Sir Patrick (right) next to his wife, Lady Jill.
Return to the airfield after many years
Former English pilots visited Jever / The Royal Air Force was stationed in Upjever in the 50s
The British were an integral part of life in Jever. At that time the airfield fire brigade helped in extinguishing the large church fire.
Jever / NA - On Thursday, in the Graf-Anton-Gunther-Hall in the townhall, Angela Dankwardt, Jever's Mayoress, was able to greet for the first time a genuine 4-star general from the Royal Air Force (RAF). Air Chief Marshal Sir Patrick Hine who came accompanied by his wife, Lady Jill, and 50 former RAF pilots, served as Flight Commander of 93 Squadron and lived for a while in Schortens during the British time at the airfield in Upjever.
Air Commodore Ken Goodwin organized the visit. He was stationed in Upjever from 1954 to 1957 and was a well-known aerobatics ace in 118 Squadron. Ken Goodwin is the president of the "RAF Jever" organization which was founded by servicemen who were formerly stationed here and where they meet once a year in London. Amongst the guests was another 1-star general, Air Commodore Pat King. Their visit which lasted several days was the realization of a long cherished wish. They were naturally especially pleased to see the airfield again where the RAF was stationed from 23 August 1951 to 1961. Wing Commander Cleaver ended the British era on 29 December 1961 by handing over to the German air force.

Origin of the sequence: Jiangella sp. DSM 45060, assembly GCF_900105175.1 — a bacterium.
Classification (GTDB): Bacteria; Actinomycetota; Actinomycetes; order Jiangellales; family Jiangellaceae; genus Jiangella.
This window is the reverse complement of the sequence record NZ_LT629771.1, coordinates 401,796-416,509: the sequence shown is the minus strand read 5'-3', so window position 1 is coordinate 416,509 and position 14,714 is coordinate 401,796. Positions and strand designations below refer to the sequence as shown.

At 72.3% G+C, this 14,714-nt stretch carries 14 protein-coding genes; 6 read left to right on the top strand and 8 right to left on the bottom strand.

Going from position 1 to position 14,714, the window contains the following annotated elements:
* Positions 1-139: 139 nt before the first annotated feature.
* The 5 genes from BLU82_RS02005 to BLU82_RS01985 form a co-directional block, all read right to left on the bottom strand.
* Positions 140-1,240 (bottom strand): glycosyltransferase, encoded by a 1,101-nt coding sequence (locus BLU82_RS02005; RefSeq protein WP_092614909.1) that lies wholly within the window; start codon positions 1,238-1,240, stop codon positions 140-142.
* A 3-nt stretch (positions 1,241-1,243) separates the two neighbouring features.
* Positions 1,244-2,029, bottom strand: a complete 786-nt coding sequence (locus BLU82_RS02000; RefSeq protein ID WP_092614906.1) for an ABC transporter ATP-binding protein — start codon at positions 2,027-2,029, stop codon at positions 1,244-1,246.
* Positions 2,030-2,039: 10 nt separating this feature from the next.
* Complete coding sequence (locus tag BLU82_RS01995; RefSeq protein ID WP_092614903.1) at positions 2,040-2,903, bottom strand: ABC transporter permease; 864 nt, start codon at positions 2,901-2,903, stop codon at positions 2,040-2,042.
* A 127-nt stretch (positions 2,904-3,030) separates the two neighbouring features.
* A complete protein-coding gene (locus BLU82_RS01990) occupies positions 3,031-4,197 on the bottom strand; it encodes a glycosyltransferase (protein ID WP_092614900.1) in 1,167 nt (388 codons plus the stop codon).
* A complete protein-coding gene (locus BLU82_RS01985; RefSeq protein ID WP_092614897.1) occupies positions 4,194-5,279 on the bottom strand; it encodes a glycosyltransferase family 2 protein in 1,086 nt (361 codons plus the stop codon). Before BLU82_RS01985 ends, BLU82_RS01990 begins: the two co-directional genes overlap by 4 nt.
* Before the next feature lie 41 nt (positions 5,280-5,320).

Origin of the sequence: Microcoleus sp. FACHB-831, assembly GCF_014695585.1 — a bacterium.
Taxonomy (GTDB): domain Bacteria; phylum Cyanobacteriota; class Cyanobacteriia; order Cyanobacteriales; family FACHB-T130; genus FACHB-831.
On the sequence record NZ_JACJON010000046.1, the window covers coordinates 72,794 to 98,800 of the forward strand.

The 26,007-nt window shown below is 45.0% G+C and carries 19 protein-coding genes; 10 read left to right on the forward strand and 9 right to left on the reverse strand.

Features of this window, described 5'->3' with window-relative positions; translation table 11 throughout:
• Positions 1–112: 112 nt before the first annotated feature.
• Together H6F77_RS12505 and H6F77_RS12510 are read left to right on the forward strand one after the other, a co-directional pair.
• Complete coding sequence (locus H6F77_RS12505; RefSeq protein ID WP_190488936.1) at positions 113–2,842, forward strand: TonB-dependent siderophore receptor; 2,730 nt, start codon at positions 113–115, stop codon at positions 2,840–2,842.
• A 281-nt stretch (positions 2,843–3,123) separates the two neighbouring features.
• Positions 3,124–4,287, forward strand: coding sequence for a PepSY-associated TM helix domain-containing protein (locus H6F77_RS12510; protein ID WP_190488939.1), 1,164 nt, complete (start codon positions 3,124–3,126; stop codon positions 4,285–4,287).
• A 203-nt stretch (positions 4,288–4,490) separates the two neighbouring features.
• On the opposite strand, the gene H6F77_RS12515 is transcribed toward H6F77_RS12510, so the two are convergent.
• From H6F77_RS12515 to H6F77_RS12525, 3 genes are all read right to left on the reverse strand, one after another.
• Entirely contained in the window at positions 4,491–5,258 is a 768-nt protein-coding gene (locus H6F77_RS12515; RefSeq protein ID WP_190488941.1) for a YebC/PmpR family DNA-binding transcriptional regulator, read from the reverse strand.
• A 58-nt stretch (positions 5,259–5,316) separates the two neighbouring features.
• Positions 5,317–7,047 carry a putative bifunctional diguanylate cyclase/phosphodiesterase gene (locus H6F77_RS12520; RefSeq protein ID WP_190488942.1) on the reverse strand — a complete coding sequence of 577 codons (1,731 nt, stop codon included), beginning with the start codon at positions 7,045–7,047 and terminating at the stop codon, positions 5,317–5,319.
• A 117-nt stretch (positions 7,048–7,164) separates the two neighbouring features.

Speaking also for her opposite number, Gerhard Baling from Schortens, the Mayoress stressed how even today Jever looks back happily on the former occupation forces who, apart from their commission as victorious power, always honoured their support for the German population. The Anglo-German Club was founded in 1956. This provided for many kinds of joint socials and numerous friendships. These close ties became especially clear on that disastrous 1st October 1959 when the Jever town church burnt down. Without delay the airfield fire brigade also set out and joined in preventing the fire from spreading to the town centre and also in enabling the EdoWiemken-Memorial to be saved.
The German Air Force, represented by Wing Commander Karl-Heinz Kubiak from the Objektschutzregiment Friesland (Site Protection Regiment Friesland) as well as the station commander Wing Commander Joachim Linke, was pleased with the
provisions made by the RAF in the past. They had already extended the air station in 1951 for jetplanes before the airfield became the main base within NATO in 1953. The most important type of aircraft used by the six air squadrons which were successively stationed here was the then highly modern jetplane Hawker "Hunter", which had been flown personally by many of the guests.
In the evening a meal was planned in the former Officers' Mess, the present-day Offiziersheim (Officers' Hostel), and on Friday a visit to 71 fighter squadron "Richthofen" in Wittmund.
(Thanks to Angela Dankwardt.)